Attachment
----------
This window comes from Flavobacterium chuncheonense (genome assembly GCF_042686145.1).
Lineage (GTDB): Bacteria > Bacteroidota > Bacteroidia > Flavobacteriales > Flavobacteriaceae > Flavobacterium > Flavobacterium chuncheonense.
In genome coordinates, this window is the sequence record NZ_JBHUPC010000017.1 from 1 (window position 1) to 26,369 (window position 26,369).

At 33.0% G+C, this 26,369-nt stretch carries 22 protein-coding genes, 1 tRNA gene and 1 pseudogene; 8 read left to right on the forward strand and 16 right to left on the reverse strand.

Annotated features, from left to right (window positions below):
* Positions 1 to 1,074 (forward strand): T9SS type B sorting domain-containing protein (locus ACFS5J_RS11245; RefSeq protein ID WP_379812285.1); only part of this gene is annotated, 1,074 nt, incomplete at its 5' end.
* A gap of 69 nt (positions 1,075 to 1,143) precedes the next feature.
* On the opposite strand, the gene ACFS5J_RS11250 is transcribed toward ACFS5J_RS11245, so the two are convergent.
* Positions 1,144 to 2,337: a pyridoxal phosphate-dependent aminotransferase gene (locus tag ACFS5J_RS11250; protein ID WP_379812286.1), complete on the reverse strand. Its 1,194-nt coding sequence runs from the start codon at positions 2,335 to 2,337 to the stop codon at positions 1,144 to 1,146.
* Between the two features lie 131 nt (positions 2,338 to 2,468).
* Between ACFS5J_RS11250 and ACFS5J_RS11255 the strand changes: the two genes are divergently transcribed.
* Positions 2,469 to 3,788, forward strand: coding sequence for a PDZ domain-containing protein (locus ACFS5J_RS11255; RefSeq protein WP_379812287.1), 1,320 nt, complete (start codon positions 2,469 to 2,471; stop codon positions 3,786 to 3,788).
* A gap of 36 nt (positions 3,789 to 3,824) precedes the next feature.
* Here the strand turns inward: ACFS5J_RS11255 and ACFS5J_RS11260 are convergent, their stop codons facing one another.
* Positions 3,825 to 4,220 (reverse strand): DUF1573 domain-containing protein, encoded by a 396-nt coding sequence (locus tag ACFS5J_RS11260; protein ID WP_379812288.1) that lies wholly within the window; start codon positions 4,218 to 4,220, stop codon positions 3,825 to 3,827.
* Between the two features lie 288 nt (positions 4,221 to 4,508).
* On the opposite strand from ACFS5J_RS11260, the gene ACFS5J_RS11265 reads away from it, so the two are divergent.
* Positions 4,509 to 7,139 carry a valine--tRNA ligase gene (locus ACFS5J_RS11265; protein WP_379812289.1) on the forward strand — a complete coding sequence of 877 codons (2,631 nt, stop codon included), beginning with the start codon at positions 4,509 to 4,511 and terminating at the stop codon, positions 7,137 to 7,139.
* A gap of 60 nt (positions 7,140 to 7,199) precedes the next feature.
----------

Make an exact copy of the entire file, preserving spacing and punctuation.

This window comes from Flavobacterium chuncheonense (genome assembly GCF_042686145.1).
Lineage (GTDB): Bacteria > Bacteroidota > Bacteroidia > Flavobacteriales > Flavobacteriaceae > Flavobacterium > Flavobacterium chuncheonense.
In genome coordinates, this window is the sequence record NZ_JBHUPC010000017.1 from 1 (window position 1) to 26,369 (window position 26,369).

At 33.0% G+C, this 26,369-nt stretch carries 22 protein-coding genes, 1 tRNA gene and 1 pseudogene; 8 read left to right on the forward strand and 16 right to left on the reverse strand.

Annotated features, from left to right (window positions below):
* Positions 1 to 1,074 (forward strand): T9SS type B sorting domain-containing protein (locus ACFS5J_RS11245; RefSeq protein ID WP_379812285.1); only part of this gene is annotated, 1,074 nt, incomplete at its 5' end.
* A gap of 69 nt (positions 1,075 to 1,143) precedes the next feature.
* On the opposite strand, the gene ACFS5J_RS11250 is transcribed toward ACFS5J_RS11245, so the two are convergent.
* Positions 1,144 to 2,337: a pyridoxal phosphate-dependent aminotransferase gene (locus tag ACFS5J_RS11250; protein ID WP_379812286.1), complete on the reverse strand. Its 1,194-nt coding sequence runs from the start codon at positions 2,335 to 2,337 to the stop codon at positions 1,144 to 1,146.
* Between the two features lie 131 nt (positions 2,338 to 2,468).
* Between ACFS5J_RS11250 and ACFS5J_RS11255 the strand changes: the two genes are divergently transcribed.
* Positions 2,469 to 3,788, forward strand: coding sequence for a PDZ domain-containing protein (locus ACFS5J_RS11255; RefSeq protein WP_379812287.1), 1,320 nt, complete (start codon positions 2,469 to 2,471; stop codon positions 3,786 to 3,788).
* A gap of 36 nt (positions 3,789 to 3,824) precedes the next feature.
* Here the strand turns inward: ACFS5J_RS11255 and ACFS5J_RS11260 are convergent, their stop codons facing one another.
* Positions 3,825 to 4,220 (reverse strand): DUF1573 domain-containing protein, encoded by a 396-nt coding sequence (locus tag ACFS5J_RS11260; protein ID WP_379812288.1) that lies wholly within the window; start codon positions 4,218 to 4,220, stop codon positions 3,825 to 3,827.
* Between the two features lie 288 nt (positions 4,221 to 4,508).
* On the opposite strand from ACFS5J_RS11260, the gene ACFS5J_RS11265 reads away from it, so the two are divergent.
* Positions 4,509 to 7,139 carry a valine--tRNA ligase gene (locus ACFS5J_RS11265; protein WP_379812289.1) on the forward strand — a complete coding sequence of 877 codons (2,631 nt, stop codon included), beginning with the start codon at positions 4,509 to 4,511 and terminating at the stop codon, positions 7,137 to 7,139.
* A gap of 60 nt (positions 7,140 to 7,199) precedes the next feature.